My daughter is 4 yr.s old. She just had blood work done last Thursday 1/17/08. Friday we learned that her 'T3 & T4" levels were very high. The doctor informed us that she may have a hyperthyroid disorder and he reffered us to Texas Childrens. Our Dr. did not have much advice for us because he had never seen this in a child so young. She is very much underweight. She has only gained 2 lbs in the past 10 months, but she has gotten a little bit taller. Her heart beat is fast and she is very, very, hyper I guess you could say!! She has got so much energy that she can just go, go, go, all day. She is also very irritable at any moments notice, but very happy at others. Her attention span is about 3 seconds. We have searched all over the web and we are having a hard time finding any info about hyperthyroid in toddlers....It is either in infants or adults. I am very nervous about this, because the Dr. said that this could be life threatening and then we haven't heard anything from Texas Children's about an appointment. I am just curious if anyone can tell me how bad this really is as we can't really find anything other than the symptoms.
You probably need to have this cleared up in the next few days! She may or may not have hyperthyroid, call your pediatrician today if you still have not heard about the endo, they need to call the endo directly, the one on call to get advice.
If she is hyperthyroid, then it can be a few things, yes she is young but it doesn't rule it out.
She could have elevated thyroid levels but no or little response at the receptors, this is called thyroid hormone resistance, rare but I have 2 patients with this, the levels are high but the patient does not have same symptoms as someone who is fully responsive to elevated levels.
There is Grave's Disease which is caused by an autoimmune response that actually turns on the thyroid gland and causes excessive amounts of thyroid to be released.
There is Hashimoto's thyroiditis which is also due to antibodies and these patients may present with elevated thyroid and then low thyroid or even normal thyroid levels.
So first start with Texas Children's, my partner Dr. Steelman just left Vanderbilt and went to Cook Children's in Texas, if you cannot get in to Texas Children's call that office and tell them I referred you, but work with your pediatrician first.
Please let us know what happens and get this addressed soon
Thank you for your response!! I have actually already gone to Texas Children's and they were extremely great!! I guess the fear of not knowing made me a little impatient!! They have actually diagnosed her as having Grave's disease and we were given the option of radioactive iodine ablation or medication and we are kind of debating both, but leaning more towards the ablation. Any comments you have about that as well would be helpful!! You don't see much on the internet for either option for toddlers.... Thank you for all of your help!!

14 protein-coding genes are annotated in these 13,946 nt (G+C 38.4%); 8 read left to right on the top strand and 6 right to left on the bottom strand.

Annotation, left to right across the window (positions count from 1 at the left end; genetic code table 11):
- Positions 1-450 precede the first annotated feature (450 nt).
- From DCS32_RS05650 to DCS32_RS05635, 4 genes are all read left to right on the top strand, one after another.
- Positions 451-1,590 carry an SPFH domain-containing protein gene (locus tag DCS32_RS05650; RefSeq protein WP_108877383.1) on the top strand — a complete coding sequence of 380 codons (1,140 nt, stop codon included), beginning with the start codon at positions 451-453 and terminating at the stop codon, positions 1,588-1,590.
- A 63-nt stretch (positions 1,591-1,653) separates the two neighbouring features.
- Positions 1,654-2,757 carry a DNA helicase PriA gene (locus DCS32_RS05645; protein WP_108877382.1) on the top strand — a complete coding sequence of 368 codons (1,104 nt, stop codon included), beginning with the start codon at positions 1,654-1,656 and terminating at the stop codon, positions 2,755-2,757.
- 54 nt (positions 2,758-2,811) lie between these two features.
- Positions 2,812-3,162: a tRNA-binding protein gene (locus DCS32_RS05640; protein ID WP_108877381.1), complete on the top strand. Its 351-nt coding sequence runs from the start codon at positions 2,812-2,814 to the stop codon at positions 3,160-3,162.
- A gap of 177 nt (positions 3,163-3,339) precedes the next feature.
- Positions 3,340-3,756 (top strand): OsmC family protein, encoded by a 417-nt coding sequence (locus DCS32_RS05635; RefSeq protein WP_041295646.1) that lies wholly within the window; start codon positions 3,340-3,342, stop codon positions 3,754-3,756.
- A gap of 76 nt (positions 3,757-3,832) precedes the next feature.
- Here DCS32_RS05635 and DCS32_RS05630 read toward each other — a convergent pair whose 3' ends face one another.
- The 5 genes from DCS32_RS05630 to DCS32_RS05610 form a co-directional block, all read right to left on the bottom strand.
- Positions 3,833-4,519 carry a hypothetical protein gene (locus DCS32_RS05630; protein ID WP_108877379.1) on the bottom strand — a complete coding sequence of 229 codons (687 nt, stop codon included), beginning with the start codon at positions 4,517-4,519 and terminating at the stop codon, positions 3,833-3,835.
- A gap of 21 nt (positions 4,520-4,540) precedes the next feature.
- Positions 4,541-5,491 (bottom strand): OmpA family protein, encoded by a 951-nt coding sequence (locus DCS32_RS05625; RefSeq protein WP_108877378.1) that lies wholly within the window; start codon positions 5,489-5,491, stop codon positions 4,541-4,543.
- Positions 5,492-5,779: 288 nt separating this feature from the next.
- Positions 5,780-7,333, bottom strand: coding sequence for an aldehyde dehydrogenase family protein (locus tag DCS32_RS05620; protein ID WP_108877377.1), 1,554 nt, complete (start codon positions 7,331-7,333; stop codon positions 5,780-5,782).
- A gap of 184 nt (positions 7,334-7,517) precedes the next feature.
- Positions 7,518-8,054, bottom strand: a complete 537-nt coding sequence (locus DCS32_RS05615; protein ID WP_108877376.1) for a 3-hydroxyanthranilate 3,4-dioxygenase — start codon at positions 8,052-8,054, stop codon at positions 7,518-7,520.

You have time to decide, she more than likely will need medication and hopefully is on this right now. We as endocrinologist try to discourage radioablation under age 10 but honestly still have a few patients who need it and have had no problems, the literature is just not complete but the concern is radiation prior to puberty, if she can be managed on oral meds for at least a year then you have time to decide, but she will only be 5, by that time maybe you will learn more about both options. Sounds like you are in good hands. Glad to hear you are well cared for
My daughter (16 y.o. now) was dx with Graves disease several years back and began Methmazole at that time. We went thru one round for a year when she was taken off. Within 8 mos she was back on the Methmazole. We have just finished another year and her Ped. Endo said her levels are not good, even on the Methmazole. She has been taking 1 10mg in the am and pm. She admitted that she may be missing up to two doses per week (probably on the weekend when she spends the night with friends). Our Dr. thinks it's time to consider ablation, but my daughter wants to give her thyroid more time to see if she can get back to normal She understands the permanance of ablation. My question is, how many rounds of the Methmazole should we go thru until we are sure her thyroid will not return to normal and the ablation is the only way to go?
Work with your doctor, you are still the parent, remember informed consent. If it is Grave's Disease the methimazole will not cure her disease, it needs a permanent treatment ultimately, she has been on treatment for several years, there are significant side effects rare but important with the methimazole, these meds can cause problems with our white cell count and blood count, there is a true method to treating this problem and data to support things, you should talk with your doc and decide about surgery or radioablation, at age 16 the ablation is often suggested, she is pubertal and each treatment has its risks and benefits but ultimately this has to be handled, you may want to sit down with the pediatric surgeon and sit down with the endocrinologist and talk about the two options.